Now what about the reverse? Let's take an individual who fully complies with the strictures of these contracts, but the treatment proves ineffective or worse. What happens in this case? Is there reciprocity in the contract? If so, what legal remedies will be available?

Maybe the answer would be to fully privatise this 'National Health Service' - a complete misnomer, of course. It is so driven by targets and accountants that there would be little requirement for change, apart from taking that proportion of our NI contributions which relates to 'Health Care' and handing it over to favoured private companies. Come to think of it isn't that what happens now?

dizzy said...
1 Jan 2008 10:16:00  

Not so sure it is contractual as such, as you won't be entering into a contract as such, although the Government may see it as such I guess.

hollowgodric said...
1 Jan 2008 10:20:00  

You're forgetting that care in an emergency and access to medical advice will still be offered, thus providing quite a lot for your NI contributions.

I think what they're getting at here is a sense of 'we won't invest our time/money/skills in you if you don't take care of that investement.'

IE: what's the point in giving someone inhalers for their asthma if they still smoke? Why do a knee replacement (which has to be revised in about 10 years anyway) if you're morbidly obese and will reduce the prosthetic's life to half that - meaning twice as many operations and a ruined knee.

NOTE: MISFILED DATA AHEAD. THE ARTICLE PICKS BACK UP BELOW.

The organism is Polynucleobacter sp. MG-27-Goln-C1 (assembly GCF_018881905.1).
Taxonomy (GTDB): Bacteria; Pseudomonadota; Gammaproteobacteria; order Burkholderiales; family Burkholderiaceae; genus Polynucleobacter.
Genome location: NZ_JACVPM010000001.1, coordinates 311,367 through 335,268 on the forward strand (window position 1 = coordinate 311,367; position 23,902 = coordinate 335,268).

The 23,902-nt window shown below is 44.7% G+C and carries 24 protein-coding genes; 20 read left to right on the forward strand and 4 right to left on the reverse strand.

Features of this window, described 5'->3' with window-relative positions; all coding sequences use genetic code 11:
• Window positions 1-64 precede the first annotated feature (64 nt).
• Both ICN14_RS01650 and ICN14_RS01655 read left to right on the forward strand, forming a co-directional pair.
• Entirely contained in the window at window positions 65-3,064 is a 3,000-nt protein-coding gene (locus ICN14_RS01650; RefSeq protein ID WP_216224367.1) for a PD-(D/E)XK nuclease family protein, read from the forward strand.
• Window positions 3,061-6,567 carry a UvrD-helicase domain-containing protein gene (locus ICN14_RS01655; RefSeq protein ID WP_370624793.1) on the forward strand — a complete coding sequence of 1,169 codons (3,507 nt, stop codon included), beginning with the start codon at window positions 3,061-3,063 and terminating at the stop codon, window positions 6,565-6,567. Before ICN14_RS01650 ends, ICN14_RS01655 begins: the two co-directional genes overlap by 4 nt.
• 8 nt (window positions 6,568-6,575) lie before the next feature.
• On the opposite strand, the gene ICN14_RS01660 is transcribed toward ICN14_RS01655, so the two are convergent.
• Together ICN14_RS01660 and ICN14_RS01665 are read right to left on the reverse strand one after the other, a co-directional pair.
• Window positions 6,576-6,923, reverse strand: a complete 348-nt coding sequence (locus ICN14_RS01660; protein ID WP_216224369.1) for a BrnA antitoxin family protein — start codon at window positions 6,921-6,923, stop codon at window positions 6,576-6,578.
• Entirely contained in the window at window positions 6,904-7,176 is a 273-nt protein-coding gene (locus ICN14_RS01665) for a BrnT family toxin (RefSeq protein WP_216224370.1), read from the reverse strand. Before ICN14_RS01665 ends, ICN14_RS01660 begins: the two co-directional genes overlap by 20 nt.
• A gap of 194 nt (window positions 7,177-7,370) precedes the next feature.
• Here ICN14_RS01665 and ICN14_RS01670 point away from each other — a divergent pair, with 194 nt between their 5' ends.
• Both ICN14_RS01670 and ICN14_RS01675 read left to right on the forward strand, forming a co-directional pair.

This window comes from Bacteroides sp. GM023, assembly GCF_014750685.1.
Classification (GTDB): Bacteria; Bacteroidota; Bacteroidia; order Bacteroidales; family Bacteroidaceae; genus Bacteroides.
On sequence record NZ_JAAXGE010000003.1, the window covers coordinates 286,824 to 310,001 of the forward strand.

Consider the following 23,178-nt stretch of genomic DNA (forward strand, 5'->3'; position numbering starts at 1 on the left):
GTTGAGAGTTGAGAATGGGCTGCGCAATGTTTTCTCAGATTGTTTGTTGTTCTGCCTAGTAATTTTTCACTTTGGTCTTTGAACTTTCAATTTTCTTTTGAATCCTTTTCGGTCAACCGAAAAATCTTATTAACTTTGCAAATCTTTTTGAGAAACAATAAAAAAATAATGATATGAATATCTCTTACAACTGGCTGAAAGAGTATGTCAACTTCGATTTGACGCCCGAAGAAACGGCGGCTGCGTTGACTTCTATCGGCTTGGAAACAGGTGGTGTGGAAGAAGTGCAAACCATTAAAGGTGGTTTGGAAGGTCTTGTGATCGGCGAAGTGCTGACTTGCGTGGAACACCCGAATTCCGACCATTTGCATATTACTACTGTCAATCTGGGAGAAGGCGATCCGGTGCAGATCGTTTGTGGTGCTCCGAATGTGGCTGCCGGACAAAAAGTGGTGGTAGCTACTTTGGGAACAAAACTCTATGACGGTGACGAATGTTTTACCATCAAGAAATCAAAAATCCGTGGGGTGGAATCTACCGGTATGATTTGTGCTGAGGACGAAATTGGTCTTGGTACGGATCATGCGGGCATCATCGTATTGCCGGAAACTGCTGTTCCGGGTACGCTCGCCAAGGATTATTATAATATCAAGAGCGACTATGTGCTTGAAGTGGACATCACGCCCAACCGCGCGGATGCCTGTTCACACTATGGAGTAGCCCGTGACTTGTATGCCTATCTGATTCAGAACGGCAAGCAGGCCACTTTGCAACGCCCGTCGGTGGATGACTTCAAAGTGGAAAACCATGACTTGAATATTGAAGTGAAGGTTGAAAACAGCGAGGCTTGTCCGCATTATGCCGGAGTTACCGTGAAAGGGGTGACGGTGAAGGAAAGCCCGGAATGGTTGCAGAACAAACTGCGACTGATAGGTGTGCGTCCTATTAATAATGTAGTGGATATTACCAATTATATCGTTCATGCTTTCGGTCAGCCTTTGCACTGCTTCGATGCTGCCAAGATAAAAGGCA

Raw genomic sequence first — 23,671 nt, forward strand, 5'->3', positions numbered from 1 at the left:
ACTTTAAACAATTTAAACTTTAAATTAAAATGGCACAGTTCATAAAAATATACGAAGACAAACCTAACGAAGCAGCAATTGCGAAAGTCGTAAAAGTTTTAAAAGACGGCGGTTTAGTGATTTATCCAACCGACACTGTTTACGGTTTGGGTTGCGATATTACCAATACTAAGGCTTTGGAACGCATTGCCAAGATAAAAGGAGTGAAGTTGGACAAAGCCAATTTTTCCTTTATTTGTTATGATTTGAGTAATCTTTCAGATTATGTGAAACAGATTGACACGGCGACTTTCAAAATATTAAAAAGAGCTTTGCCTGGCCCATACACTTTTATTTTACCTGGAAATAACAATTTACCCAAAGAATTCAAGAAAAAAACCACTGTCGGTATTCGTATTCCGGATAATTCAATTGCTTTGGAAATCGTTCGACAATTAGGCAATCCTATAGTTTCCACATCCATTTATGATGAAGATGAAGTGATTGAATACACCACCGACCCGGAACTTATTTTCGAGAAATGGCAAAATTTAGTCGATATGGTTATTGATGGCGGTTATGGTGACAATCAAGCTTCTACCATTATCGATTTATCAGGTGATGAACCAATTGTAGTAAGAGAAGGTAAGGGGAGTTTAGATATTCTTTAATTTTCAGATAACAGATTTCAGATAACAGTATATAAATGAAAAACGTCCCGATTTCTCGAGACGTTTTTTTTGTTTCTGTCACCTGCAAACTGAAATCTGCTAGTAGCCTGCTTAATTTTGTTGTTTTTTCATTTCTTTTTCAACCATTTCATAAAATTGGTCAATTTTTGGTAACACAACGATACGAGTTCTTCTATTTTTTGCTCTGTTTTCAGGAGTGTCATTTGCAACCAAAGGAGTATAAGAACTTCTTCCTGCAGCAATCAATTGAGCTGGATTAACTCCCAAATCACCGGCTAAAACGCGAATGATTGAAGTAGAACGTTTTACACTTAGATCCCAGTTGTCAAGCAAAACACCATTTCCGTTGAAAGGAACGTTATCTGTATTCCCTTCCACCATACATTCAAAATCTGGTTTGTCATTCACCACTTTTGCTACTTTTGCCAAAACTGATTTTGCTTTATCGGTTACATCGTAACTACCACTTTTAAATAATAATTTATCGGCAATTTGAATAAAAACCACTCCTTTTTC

Afterall, it's the taxpayer subsidising your operation - it's only fair that you should do what little you can to make it a sound investment.

dizzy said...
1 Jan 2008 10:32:00  

"it's the taxpayer subsidising your operation"

What am I?

Benjamin said...
1 Jan 2008 10:33:00  

I declare an interest - I smoke and enjoy doing so.

This 'plan' is even crazier than it appears at first. Why treat drivers injured in motor accidents caused by their poor driving or consumption of alcohol - even if within legal limits?

Why treat moutain climbers, hill-walkers or pot-holers or other participants in sport injured in pursuit of their activity?

Why should pregnency - a self-inflicted condition (you know what I mean even if my early New Year brain is still asleep) - attract treatment paid for by non-participants?

Why should older people be treated for broken hips/wrists or whatever? The sole reason they suffer the injury is a result of their life-style. And don't for a moment suggest that growing older will not be declared a 'choice' under such a plan.

In short - whatever you do or don't do, there will be an identified causal link between your 'bad' habit and current need for treatment thus you don't get treated on the NHS.


Word verification QEDefxyb

Happy New Year!

Oxymoron said...
1 Jan 2008 10:43:00  

Absolutely right. I have just taken out PMI for the first time ever. I have had a private dentist for years. I always have to pay for my prescriptions on the rare occasions that I visit the doctor. And I'm not exactly wealthy - I'm only on an average salary.

OK, so you do get the emergency service and advice as hollowgodric suggests, but I can't help getting the feeling that I'm being cheated.

BrianSJ said...